Yes, but the one thing they don't give you is notification the data is in memory. Do you really want to spin a hot loop calling mincore?

> However, once you get an actual page fault, the only option is to block the process.

See steps 1-3 again.


The only way to receive an event would be from a signal, like SIGSEGV. There is no way to hook a jump instruction up to kqueue. In any case, this would mean writing specific code to handle the case, implying it is not simply a difference of the FreeBSD kernel vs the Linux kernel.


This is roughly what 'scheduler activations' and 'kernel scheduled entities' did. Except rather than just being in response to page faults, it was any interaction with the kernel that would block.


Please tell me how it's possible to do something like socket.write(data), when data has been swapped out, without blocking.


1. make a non-blocking read on the data

2. while it is being paged into memory, <DO OTHER STUFF>

3. now your data is in memory and you can update it (writes are async by default even on Linux, as the write just goes into memory and will get synced out by the kernels page sync mechanism but you can override that by setting the O_SYNC flag).


Triggering a non-blocking read and continuing execution requires either writing different code or an extremely elaborate page fault feature that can dynamically rewrite your execution flow behind your back.

Writing different code is not the question I asked. That's not an OS feature. Do the OSes you like have the latter ability, or are you blowing smoke?


Windows can do this - its "non-blocking" read calls are better described as "asynchronous", and take ownership of the buffer until the job is cancelled or it runs to completion. So if the buffer is paged out, that's fine; the program can carry on and the buffer can get paged in when the system needs it (perhaps on an otherwise idle CPU - so it needn't necessarily take any time from the perspective of the calling thread).

The POSIX semantics on the other hand are simply that the read won't block due to lack of input, so it does as much as it can straight away and then returns. If there's data, but the buffer is paged out, the non-blocking read call has to take more time, because the problem is a paged-out buffer and not lack of input.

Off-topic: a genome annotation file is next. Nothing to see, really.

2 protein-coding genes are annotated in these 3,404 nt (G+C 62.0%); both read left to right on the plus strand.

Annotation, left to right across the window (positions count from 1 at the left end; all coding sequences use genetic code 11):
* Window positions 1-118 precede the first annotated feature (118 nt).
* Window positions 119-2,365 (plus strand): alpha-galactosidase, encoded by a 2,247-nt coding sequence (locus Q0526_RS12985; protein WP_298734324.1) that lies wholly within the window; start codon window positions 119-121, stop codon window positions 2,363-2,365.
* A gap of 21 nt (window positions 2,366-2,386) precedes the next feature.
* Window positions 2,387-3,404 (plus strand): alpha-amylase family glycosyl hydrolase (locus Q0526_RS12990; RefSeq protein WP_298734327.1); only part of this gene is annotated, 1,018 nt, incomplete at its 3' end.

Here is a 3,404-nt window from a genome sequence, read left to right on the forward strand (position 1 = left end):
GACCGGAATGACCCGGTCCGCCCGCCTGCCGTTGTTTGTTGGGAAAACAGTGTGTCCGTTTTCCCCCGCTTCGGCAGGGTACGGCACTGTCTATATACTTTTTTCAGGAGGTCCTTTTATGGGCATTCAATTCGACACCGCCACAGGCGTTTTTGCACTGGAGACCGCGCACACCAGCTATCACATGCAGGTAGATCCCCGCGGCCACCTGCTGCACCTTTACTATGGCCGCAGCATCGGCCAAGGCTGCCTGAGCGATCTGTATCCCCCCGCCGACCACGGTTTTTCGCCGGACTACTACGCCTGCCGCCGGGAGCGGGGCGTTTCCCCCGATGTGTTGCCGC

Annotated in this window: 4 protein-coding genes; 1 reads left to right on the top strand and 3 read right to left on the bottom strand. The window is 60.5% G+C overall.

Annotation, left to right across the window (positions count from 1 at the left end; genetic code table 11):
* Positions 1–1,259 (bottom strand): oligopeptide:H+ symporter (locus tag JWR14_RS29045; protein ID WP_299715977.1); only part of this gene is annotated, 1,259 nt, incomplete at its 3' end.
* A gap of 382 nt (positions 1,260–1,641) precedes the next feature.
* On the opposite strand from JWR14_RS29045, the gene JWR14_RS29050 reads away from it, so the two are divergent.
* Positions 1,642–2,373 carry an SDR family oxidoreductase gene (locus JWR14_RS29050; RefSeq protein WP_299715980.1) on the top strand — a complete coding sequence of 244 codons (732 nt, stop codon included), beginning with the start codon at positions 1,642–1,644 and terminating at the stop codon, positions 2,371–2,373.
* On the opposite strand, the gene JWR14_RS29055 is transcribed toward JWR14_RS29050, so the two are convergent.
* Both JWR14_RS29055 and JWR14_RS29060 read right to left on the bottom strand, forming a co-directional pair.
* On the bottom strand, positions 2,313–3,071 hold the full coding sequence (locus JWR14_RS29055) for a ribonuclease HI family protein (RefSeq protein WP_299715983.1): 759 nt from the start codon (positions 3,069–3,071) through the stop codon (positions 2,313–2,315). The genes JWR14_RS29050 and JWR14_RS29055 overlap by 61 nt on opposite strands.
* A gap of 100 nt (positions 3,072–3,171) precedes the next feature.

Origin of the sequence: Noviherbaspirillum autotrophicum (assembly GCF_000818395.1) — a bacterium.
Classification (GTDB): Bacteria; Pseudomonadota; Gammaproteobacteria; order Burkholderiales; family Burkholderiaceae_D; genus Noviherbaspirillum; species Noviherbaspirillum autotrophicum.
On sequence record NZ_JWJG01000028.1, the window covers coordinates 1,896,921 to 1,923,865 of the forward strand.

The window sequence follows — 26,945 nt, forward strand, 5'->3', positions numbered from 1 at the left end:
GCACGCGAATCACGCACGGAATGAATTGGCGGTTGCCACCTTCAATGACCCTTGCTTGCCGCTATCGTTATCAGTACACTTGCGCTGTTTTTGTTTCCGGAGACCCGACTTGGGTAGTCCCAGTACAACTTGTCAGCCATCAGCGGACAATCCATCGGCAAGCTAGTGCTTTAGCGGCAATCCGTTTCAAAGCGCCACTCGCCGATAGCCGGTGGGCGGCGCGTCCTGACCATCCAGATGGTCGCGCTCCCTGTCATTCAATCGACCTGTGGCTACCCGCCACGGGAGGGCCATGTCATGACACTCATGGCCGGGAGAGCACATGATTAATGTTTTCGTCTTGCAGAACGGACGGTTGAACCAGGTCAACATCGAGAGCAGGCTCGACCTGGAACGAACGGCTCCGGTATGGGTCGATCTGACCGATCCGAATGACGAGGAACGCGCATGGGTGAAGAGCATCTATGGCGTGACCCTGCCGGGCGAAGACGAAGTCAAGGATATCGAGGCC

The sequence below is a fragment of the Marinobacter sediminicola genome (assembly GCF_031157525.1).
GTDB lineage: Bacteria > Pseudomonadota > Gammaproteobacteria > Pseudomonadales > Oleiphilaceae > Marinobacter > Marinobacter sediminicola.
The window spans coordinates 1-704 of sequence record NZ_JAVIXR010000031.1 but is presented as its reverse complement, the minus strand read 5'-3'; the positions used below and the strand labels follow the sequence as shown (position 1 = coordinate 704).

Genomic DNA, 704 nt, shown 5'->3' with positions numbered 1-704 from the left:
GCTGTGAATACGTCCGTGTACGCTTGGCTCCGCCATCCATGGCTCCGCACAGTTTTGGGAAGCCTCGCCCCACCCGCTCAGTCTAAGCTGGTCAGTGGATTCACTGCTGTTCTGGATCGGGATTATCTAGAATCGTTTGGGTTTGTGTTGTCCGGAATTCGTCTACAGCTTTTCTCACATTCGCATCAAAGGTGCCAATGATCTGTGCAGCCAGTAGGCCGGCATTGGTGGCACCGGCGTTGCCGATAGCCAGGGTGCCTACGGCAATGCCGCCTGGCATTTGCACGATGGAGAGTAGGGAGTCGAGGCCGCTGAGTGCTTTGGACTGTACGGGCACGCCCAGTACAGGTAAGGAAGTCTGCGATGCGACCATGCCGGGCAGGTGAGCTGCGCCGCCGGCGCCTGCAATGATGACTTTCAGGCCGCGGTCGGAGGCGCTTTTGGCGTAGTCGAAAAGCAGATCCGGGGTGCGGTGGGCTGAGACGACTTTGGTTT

(The Windows equivalents of man page section 1 are so awful that most POSIX fans just run a mile and install cygwin. More fool them; once you get to man page section 2, it's a lot better. MAXIMUM_WAIT_OBJECTS is lame, though.)


> Triggering a non-blocking read and continuing execution requires either writing different code

Well you are asking about doing something non-blocking. That means you must be in some kind of event-loop scenario, otherwise you would be happy with synchronous operations. And yes, you would need to add a read event on the file, and then trigger the socket.send() once the data is in memory.

I never said it was free. But at least it is viable.


Your response to paging being blocking was to blame Linux. Every OS has paging be blocking. Linux has ways to do non-blocking IO. There is no reason to blame Linux.


This assumes you are doing read and write system calls, not following pointers in memory.

In the Redis article, it is talking about in-memory data structures. The page fault happens from following a pointer to another location in memory, for example, a linked list, or a skip list. There is no read call to replace with an async read call. Your code evaluates the pointer to a page that has been swapped out, a page fault occurs, and the OS has to swap it back in for you to be able to read that memory.

You could potentially create a new signal, for page faults (maybe there is one I've never heard of), but that would still not let you continue executing from the previous location.


Your step 2 is magical, in the sense that OTHER STUFF wants THEIR data in memory as well.